apple fan boys read news) and post all you want.
Posted by indrakanti (90 comments )
Reply Link Flag
I quite agree
Strangely enough, although I've been an Apple
fanatic since I started using Macs back in '85, I
find myself agreeing with you wholeheartedly
on this issue.

I understand that Apple owns patents on it's
dock design and thus anybody replicating a
connector should possibly pay a royalty, but it
seems these days that BIG business is all
about squeezing smaller players and
consumers dry through use of patents, IP
rights and outright market dominance.

Whether this be Apple or the evil empire of
Darth Gates these business practices are
plain wrong and perhaps if more Mac-lovers
and general Apple fans made this clear to
Apple then it might stroke home harder...

Occassionally Apple try to sweeten the blow -
in this case promising to honour deals they're
striking with accessory companies by keeping
the dock connector (or an adapter) standard
for the forseeable future, yet this doesn't
change the fact that squeezing their support
market is not on.

Apple would argue that the accessory market
only exists because of the iPod, and whilst
this is true on one level, it is also true to say
that the iPod market has been expanded and
pushed to it's lofty heights by the
ever-increasing range of add-ons which make
it a much more versatile and modular device
than many of it's rivals. Apple shouldn't forget
this.
Posted by M-RES (28 comments )
Link Flag
These Apple fanatics....
I can understand the fanfare from these guys every time Apple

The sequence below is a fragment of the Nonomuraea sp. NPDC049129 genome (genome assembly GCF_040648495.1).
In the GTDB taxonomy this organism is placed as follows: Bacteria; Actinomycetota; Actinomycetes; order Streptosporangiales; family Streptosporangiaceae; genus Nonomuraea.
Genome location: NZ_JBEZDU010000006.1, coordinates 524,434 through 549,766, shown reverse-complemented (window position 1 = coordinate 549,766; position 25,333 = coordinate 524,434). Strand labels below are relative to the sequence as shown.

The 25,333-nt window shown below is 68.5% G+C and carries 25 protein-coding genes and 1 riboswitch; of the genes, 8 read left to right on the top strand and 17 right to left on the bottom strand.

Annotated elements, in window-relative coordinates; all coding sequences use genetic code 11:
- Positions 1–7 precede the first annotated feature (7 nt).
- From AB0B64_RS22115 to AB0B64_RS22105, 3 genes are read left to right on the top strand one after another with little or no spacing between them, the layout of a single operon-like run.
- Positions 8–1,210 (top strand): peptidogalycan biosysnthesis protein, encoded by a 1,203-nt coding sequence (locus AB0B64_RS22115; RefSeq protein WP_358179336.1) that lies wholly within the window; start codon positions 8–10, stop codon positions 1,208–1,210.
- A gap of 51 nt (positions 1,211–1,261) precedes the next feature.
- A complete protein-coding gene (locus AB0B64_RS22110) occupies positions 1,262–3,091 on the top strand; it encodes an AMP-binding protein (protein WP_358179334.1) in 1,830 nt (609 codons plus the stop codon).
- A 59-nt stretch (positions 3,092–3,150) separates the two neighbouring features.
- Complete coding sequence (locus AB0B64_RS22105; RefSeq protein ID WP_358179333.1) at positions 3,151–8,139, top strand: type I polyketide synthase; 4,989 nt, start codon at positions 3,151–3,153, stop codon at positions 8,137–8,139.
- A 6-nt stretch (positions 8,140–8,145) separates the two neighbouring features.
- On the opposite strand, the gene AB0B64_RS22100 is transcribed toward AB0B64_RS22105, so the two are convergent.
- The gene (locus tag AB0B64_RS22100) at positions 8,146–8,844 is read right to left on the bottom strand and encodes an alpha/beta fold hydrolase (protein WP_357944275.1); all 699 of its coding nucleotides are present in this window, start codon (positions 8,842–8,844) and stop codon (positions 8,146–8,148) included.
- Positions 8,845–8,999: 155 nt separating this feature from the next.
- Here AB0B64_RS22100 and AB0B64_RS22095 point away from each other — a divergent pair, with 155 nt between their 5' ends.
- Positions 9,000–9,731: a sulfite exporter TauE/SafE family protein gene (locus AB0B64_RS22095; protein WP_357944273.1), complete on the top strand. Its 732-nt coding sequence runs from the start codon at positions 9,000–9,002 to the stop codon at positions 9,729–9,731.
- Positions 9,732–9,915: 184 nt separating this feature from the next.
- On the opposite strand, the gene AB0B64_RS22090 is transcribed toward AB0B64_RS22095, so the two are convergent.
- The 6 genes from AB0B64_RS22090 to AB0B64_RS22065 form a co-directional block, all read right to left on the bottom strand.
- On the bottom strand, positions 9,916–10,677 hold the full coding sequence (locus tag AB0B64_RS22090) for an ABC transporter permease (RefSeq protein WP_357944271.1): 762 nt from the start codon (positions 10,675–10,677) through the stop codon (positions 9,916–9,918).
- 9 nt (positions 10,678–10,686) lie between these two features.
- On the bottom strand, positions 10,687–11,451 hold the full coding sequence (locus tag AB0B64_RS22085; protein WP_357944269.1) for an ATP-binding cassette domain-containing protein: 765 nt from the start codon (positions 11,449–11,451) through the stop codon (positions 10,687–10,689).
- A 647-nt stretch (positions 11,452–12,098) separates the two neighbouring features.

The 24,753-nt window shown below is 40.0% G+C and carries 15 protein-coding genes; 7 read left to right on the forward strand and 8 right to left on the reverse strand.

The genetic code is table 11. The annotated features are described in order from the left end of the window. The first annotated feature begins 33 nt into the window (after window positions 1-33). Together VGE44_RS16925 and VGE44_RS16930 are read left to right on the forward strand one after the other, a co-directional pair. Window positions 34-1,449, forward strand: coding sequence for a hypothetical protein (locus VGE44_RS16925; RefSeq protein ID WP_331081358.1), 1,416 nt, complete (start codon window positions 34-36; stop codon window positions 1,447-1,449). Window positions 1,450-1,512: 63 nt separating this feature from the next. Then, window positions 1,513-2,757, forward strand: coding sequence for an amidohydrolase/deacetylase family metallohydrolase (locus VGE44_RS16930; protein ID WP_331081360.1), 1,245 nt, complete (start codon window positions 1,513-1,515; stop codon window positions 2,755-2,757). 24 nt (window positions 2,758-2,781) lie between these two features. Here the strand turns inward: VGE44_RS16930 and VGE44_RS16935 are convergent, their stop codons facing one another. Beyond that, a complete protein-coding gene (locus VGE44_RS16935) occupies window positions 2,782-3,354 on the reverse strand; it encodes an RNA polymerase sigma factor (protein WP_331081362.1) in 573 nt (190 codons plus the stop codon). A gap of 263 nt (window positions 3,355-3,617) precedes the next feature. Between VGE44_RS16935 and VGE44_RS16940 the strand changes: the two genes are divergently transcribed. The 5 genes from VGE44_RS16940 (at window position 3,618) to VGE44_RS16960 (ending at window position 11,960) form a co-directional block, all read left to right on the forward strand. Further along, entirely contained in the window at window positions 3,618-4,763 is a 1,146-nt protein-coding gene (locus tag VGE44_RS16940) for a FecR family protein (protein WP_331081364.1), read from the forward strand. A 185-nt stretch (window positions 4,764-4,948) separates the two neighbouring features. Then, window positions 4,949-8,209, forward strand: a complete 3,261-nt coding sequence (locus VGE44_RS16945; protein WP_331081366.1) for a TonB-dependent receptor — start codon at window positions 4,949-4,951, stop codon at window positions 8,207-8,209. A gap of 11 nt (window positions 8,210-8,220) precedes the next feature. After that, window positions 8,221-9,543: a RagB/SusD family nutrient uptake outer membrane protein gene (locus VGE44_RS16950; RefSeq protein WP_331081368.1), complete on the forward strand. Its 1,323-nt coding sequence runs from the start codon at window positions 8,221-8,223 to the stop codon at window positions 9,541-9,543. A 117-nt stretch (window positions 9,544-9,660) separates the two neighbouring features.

comes out with a "NEW AND IMROVED" product. But this
fanaticism is going too far...

If microsoft wants a piece of cake from the XBox accessory
makers, they are monopolistic vaporware (Read soft/hardware)
makers trying rip-off 90% of fools. But, when Apple Computers
surviving on the success of $200+ music player is trying to
squeez more money out of consumer, that is a standard
buisiness practice.

God... why are these folks on CNET fora if they think this article
is not newsworthy. Guys, like it are not, whether it is about
Microsoft or Apple- new is news. If you think these articles are
not news, don't waste your time posting comments. Go, to
Appleinsider.com or thincksecret.com (are wherever the hell
apple fan boys read news) and post all you want.
Posted by indrakanti (90 comments )
Reply Link Flag
I quite agree
Strangely enough, although I've been an Apple
fanatic since I started using Macs back in '85, I
find myself agreeing with you wholeheartedly
on this issue.

I understand that Apple owns patents on it's
dock design and thus anybody replicating a
connector should possibly pay a royalty, but it
seems these days that BIG business is all
about squeezing smaller players and
consumers dry through use of patents, IP
rights and outright market dominance.

Whether this be Apple or the evil empire of
Darth Gates these business practices are
plain wrong and perhaps if more Mac-lovers
and general Apple fans made this clear to
Apple then it might stroke home harder...

Occassionally Apple try to sweeten the blow -
in this case promising to honour deals they're
striking with accessory companies by keeping
the dock connector (or an adapter) standard
for the forseeable future, yet this doesn't
change the fact that squeezing their support
market is not on.

Apple would argue that the accessory market
only exists because of the iPod, and whilst
this is true on one level, it is also true to say
that the iPod market has been expanded and
pushed to it's lofty heights by the
ever-increasing range of add-ons which make
it a much more versatile and modular device
than many of it's rivals. Apple shouldn't forget
this.
Posted by M-RES (28 comments )
Link Flag